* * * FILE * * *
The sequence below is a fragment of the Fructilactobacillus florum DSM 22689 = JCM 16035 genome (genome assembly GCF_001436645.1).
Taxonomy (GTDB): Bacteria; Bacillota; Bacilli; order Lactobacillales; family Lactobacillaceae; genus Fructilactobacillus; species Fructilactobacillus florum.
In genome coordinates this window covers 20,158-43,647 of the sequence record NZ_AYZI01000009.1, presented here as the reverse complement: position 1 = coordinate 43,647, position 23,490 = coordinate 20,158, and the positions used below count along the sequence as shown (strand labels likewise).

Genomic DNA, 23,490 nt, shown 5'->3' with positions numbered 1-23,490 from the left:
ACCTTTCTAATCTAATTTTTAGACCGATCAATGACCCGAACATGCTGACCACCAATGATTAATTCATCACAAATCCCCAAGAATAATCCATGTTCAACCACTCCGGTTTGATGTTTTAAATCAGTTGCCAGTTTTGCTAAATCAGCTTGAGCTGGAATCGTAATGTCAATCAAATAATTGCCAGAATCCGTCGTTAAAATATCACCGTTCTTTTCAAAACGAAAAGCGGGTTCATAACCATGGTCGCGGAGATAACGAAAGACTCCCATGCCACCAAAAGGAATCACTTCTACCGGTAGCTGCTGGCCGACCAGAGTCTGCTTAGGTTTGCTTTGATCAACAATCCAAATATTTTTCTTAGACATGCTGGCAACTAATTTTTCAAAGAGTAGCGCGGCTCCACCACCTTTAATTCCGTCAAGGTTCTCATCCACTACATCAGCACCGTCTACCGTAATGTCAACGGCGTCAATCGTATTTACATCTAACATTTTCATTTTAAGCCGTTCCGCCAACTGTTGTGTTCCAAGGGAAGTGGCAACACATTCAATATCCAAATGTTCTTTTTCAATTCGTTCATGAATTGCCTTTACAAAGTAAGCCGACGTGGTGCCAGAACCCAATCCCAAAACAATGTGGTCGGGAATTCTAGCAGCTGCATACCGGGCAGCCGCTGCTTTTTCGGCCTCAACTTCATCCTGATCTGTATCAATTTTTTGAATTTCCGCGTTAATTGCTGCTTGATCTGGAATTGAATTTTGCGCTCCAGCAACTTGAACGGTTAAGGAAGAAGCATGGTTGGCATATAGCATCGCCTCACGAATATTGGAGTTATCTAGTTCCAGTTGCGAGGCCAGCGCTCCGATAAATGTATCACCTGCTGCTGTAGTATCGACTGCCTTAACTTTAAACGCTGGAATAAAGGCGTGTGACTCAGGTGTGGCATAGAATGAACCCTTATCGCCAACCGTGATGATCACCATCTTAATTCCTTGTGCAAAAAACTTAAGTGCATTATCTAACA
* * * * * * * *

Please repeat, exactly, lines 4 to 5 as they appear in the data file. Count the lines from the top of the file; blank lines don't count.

Genomic DNA, 23,490 nt, shown 5'->3' with positions numbered 1-23,490 from the left:
ACCTTTCTAATCTAATTTTTAGACCGATCAATGACCCGAACATGCTGACCACCAATGATTAATTCATCACAAATCCCCAAGAATAATCCATGTTCAACCACTCCGGTTTGATGTTTTAAATCAGTTGCCAGTTTTGCTAAATCAGCTTGAGCTGGAATCGTAATGTCAATCAAATAATTGCCAGAATCCGTCGTTAAAATATCACCGTTCTTTTCAAAACGAAAAGCGGGTTCATAACCATGGTCGCGGAGATAACGAAAGACTCCCATGCCACCAAAAGGAATCACTTCTACCGGTAGCTGCTGGCCGACCAGAGTCTGCTTAGGTTTGCTTTGATCAACAATCCAAATATTTTTCTTAGACATGCTGGCAACTAATTTTTCAAAGAGTAGCGCGGCTCCACCACCTTTAATTCCGTCAAGGTTCTCATCCACTACATCAGCACCGTCTACCGTAATGTCAACGGCGTCAATCGTATTTACATCTAACATTTTCATTTTAAGCCGTTCCGCCAACTGTTGTGTTCCAAGGGAAGTGGCAACACATTCAATATCCAAATGTTCTTTTTCAATTCGTTCATGAATTGCCTTTACAAAGTAAGCCGACGTGGTGCCAGAACCCAATCCCAAAACAATGTGGTCGGGAATTCTAGCAGCTGCATACCGGGCAGCCGCTGCTTTTTCGGCCTCAACTTCATCCTGATCTGTATCAATTTTTTGAATTTCCGCGTTAATTGCTGCTTGATCTGGAATTGAATTTTGCGCTCCAGCAACTTGAACGGTTAAGGAAGAAGCATGGTTGGCATATAGCATCGCCTCACGAATATTGGAGTTATCTAGTTCCAGTTGCGAGGCCAGCGCTCCGATAAATGTATCACCTGCTGCTGTAGTATCGACTGCCTTAACTTTAAACGCTGGAATAAAGGCGTGTGACTCAGGTGTGGCATAGAATGAACCCTTATCGCCAACCGTGATGATCACCATCTTAATTCCTTGTGCAAAAAACTTAAGTGCATTATCTAACA